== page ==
It was 1987, maybe 1988, a muggy night in the middle of summer. We were camped out in the garage outside my friends’ summer home on a lake in the Adirondacks. The boys from next door had joined us. We were twelve, maybe thirteen years old, so we were doing the kind of silly stuff that kids that age used to do.

This was in an age before the internet, before cell phones, so we had to find creative ways to entertain ourselves. Someone put on a scuba suit. Someone may have suggested a game of spin the bottle. We probably spent a good deal of time playing truth or dare.

I am not sure who suggested sneaking out and walking around the lake. It would take us hours, at least five. All of the adults had long since gone to sleep. Still, we waited until past midnight. And then, amidst giggles and shushes, we started our trek.

After hiking through the forest and past sleepy lakeside cottages, we made it to the roadway. Someone seemed to know where we were going, because I certainly didn’t. I just followed. Whenever cars passed by, we would jump into a ditch on the side of the road. Sure, it was the blissfully unsupervised 1980s, but a group of pre-teens out at that time of the night would still have aroused suspicions. Not that we were doing anything illegal. And not that anyone had actually told us we couldn’t walk around the lake in the middle of the night. But we knew we were breaking all sorts of unspoken rules.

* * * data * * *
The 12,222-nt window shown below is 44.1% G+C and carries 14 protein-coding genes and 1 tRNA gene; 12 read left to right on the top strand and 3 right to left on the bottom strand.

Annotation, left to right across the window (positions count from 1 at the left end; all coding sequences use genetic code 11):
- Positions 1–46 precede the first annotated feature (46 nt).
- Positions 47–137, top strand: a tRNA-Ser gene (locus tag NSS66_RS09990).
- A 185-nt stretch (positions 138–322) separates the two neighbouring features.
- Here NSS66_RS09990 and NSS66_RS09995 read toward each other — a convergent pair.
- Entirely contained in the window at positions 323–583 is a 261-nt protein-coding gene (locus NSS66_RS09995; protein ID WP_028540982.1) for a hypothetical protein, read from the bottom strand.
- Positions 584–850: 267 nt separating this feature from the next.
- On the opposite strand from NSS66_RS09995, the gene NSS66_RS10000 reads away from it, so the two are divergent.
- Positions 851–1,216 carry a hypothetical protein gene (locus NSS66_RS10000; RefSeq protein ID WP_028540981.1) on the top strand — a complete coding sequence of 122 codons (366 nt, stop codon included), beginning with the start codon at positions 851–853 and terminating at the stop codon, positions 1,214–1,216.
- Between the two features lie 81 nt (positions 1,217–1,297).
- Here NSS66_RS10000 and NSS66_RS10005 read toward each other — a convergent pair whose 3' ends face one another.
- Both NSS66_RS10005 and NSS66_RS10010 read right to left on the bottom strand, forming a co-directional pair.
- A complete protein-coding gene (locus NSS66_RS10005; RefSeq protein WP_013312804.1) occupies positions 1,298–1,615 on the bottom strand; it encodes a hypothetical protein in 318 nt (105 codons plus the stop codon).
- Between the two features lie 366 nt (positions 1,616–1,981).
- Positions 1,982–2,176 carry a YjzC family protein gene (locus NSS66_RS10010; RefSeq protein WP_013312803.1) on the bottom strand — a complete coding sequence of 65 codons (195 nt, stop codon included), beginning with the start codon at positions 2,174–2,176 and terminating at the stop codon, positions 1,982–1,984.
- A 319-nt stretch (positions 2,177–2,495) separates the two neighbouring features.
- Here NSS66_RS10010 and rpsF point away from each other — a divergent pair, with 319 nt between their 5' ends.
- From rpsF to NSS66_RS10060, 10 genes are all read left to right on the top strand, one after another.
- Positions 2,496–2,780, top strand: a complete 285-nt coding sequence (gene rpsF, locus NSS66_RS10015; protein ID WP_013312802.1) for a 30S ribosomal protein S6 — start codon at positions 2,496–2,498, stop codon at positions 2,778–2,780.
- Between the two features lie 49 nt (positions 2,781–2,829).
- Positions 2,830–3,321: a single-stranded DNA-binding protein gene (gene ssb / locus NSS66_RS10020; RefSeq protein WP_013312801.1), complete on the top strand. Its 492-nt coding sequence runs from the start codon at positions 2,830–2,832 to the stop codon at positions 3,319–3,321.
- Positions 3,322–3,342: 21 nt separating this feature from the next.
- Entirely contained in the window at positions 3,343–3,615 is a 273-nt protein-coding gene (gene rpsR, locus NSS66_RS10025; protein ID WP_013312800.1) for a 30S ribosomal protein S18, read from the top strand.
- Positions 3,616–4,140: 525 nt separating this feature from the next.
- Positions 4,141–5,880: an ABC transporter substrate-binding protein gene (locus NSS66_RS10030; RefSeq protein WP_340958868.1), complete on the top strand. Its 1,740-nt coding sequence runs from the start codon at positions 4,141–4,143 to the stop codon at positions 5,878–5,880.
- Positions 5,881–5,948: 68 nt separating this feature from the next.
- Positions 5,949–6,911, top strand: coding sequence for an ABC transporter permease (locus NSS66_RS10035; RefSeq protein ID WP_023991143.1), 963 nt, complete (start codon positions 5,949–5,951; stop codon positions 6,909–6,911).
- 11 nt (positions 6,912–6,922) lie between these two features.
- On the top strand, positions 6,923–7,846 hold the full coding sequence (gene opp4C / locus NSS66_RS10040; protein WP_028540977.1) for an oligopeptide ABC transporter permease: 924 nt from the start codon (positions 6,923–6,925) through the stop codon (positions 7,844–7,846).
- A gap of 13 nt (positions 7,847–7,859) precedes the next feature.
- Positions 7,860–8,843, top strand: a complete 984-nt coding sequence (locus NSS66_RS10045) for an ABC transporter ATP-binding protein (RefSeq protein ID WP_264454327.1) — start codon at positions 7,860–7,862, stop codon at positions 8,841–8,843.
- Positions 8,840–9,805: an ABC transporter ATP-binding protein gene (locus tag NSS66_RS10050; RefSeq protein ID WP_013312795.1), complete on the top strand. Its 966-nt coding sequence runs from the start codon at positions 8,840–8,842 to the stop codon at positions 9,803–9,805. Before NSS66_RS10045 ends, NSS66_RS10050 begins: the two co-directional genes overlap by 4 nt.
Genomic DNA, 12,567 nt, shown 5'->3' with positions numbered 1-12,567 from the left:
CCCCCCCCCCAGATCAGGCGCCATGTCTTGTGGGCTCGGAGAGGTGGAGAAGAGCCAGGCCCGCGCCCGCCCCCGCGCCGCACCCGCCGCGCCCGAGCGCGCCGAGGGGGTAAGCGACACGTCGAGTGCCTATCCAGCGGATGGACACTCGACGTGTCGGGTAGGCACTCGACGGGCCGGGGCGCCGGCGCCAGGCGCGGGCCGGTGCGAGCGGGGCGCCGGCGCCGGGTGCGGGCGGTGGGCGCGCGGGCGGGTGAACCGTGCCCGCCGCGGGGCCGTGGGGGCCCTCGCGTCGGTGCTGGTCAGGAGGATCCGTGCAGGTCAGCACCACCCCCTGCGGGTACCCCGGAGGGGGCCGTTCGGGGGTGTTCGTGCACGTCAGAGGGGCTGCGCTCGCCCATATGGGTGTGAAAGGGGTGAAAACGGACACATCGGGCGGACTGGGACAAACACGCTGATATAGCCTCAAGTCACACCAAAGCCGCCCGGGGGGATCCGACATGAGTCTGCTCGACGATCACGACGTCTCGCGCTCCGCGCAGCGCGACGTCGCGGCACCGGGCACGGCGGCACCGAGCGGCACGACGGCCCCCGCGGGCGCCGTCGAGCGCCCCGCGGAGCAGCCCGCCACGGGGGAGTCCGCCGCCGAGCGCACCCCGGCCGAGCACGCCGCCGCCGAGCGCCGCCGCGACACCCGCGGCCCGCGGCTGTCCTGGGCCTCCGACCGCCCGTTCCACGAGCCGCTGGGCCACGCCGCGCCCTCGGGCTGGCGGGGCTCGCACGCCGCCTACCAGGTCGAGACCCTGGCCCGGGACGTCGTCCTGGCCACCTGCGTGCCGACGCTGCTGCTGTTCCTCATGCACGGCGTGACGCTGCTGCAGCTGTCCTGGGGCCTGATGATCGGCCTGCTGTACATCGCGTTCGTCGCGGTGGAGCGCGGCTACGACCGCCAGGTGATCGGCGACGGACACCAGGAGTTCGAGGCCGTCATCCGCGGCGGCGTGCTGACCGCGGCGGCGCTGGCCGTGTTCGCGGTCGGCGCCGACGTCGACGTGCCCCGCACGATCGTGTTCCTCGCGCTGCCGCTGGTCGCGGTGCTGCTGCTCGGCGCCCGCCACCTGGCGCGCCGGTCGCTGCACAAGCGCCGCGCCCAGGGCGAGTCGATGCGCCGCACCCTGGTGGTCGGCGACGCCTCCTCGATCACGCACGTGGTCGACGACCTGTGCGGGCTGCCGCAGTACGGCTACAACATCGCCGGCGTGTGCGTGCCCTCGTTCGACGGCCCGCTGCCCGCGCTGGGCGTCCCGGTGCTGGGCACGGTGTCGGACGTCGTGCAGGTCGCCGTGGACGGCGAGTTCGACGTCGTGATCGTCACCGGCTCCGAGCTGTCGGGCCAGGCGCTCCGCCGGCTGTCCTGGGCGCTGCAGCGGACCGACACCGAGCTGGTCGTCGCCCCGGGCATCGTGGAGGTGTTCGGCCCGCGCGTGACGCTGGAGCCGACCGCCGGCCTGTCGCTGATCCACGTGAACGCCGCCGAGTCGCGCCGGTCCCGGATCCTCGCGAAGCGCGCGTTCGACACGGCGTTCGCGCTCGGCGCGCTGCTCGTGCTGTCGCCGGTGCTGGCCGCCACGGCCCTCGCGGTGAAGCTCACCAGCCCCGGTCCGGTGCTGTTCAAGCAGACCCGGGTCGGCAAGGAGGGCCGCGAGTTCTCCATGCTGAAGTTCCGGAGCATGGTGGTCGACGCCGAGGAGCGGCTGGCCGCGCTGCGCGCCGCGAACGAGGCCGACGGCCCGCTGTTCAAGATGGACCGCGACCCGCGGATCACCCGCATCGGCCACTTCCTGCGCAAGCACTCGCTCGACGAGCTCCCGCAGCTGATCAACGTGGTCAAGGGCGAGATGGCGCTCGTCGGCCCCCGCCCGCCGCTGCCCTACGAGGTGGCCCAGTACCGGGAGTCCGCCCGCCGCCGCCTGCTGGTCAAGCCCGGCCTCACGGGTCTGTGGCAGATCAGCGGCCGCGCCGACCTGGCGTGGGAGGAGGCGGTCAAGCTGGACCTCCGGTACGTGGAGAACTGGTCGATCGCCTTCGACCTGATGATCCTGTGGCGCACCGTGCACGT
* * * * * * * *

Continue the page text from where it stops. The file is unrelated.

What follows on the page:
No actual crimes were committed . . . at least none that I’ll admit to. And I don’t really remember all the specifics. What I do remember is that it was one of the most thrilling nights of my life.

Any moment, we could’ve have been caught. Any moment, someone’s headlights might have spotted us. Any moment, some unseen terror in the night could have devoured us.